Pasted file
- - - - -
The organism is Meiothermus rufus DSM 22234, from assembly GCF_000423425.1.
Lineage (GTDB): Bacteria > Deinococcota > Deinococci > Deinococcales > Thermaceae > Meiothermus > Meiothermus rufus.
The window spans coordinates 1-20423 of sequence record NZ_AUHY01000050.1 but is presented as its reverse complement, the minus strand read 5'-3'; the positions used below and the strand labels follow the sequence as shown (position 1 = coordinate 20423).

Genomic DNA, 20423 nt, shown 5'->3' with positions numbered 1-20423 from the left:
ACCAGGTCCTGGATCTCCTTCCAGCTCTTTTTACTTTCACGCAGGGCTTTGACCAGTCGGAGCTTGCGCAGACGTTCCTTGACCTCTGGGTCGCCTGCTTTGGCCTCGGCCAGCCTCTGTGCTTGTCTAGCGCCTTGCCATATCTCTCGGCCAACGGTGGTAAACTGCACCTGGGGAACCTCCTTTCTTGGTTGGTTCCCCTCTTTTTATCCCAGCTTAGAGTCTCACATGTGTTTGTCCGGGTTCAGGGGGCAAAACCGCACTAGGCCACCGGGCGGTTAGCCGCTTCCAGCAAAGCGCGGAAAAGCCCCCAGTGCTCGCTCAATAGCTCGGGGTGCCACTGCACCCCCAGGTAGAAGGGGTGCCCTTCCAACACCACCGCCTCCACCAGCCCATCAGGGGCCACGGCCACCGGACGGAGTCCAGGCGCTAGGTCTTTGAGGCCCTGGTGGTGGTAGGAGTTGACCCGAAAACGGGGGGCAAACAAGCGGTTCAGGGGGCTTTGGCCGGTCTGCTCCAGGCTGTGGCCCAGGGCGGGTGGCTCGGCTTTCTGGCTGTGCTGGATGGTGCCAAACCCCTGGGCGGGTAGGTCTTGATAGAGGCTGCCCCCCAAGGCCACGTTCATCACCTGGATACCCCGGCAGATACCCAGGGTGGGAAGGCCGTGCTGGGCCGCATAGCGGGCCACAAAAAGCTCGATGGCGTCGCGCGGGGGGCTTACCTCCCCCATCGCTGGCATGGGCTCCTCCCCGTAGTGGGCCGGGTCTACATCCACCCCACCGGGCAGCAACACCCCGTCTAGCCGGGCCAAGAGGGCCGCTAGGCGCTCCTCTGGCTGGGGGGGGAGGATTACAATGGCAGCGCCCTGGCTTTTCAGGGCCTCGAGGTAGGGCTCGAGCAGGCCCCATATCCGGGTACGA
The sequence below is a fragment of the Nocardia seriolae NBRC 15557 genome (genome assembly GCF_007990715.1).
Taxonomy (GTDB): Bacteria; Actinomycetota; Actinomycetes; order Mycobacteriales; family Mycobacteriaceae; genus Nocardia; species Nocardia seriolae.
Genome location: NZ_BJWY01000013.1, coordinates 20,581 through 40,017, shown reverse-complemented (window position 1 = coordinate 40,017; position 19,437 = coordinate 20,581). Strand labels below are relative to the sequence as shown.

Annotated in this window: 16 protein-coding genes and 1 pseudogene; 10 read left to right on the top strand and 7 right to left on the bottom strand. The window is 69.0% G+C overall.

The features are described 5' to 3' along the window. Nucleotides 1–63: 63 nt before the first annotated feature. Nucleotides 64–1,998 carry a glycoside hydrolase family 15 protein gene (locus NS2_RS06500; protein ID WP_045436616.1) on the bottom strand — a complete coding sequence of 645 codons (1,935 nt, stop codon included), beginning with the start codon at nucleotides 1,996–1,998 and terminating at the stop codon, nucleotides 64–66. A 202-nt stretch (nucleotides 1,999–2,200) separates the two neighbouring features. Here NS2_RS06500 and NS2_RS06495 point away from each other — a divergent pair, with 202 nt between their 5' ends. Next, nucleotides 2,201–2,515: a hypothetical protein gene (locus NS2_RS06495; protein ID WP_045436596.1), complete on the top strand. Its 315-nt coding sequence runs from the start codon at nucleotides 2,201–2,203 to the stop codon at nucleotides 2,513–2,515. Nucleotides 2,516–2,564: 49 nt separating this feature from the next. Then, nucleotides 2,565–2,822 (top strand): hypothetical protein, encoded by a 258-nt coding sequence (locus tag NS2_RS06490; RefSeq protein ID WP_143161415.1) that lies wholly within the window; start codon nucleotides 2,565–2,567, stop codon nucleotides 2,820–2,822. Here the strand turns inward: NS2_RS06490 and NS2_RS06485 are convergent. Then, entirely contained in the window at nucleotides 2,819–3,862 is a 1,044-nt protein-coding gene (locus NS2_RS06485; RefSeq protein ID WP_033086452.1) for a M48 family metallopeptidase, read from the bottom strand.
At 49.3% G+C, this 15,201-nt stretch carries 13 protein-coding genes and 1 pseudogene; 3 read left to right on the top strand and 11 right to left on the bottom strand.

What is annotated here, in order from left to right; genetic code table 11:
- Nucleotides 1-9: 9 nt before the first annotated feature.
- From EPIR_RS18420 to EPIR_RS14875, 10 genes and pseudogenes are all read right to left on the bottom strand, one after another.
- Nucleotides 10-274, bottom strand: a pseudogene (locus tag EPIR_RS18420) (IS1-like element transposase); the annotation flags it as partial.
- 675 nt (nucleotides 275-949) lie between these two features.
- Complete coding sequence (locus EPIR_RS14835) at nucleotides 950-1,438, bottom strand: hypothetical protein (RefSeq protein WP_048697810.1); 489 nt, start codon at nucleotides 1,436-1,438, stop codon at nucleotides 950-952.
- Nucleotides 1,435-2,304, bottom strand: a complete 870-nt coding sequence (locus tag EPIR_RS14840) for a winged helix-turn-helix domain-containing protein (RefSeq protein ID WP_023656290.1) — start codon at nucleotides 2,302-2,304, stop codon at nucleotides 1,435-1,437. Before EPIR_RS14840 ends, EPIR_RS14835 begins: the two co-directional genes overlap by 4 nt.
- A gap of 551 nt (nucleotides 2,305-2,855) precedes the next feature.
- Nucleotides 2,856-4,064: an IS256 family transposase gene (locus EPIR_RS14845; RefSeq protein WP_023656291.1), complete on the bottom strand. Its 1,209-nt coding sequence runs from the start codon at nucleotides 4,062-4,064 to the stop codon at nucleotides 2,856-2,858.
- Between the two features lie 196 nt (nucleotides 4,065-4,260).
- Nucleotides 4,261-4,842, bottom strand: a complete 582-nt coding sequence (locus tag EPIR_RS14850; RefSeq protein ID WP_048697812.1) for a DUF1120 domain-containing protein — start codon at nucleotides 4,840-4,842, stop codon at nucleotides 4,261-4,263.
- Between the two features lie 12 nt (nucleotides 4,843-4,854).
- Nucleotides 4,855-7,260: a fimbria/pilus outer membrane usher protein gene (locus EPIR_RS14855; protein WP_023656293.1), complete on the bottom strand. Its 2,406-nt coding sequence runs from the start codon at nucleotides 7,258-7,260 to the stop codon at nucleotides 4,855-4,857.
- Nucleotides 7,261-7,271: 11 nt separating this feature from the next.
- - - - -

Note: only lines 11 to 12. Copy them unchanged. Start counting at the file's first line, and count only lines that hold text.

At 49.3% G+C, this 15,201-nt stretch carries 13 protein-coding genes and 1 pseudogene; 3 read left to right on the top strand and 11 right to left on the bottom strand.

What is annotated here, in order from left to right; genetic code table 11: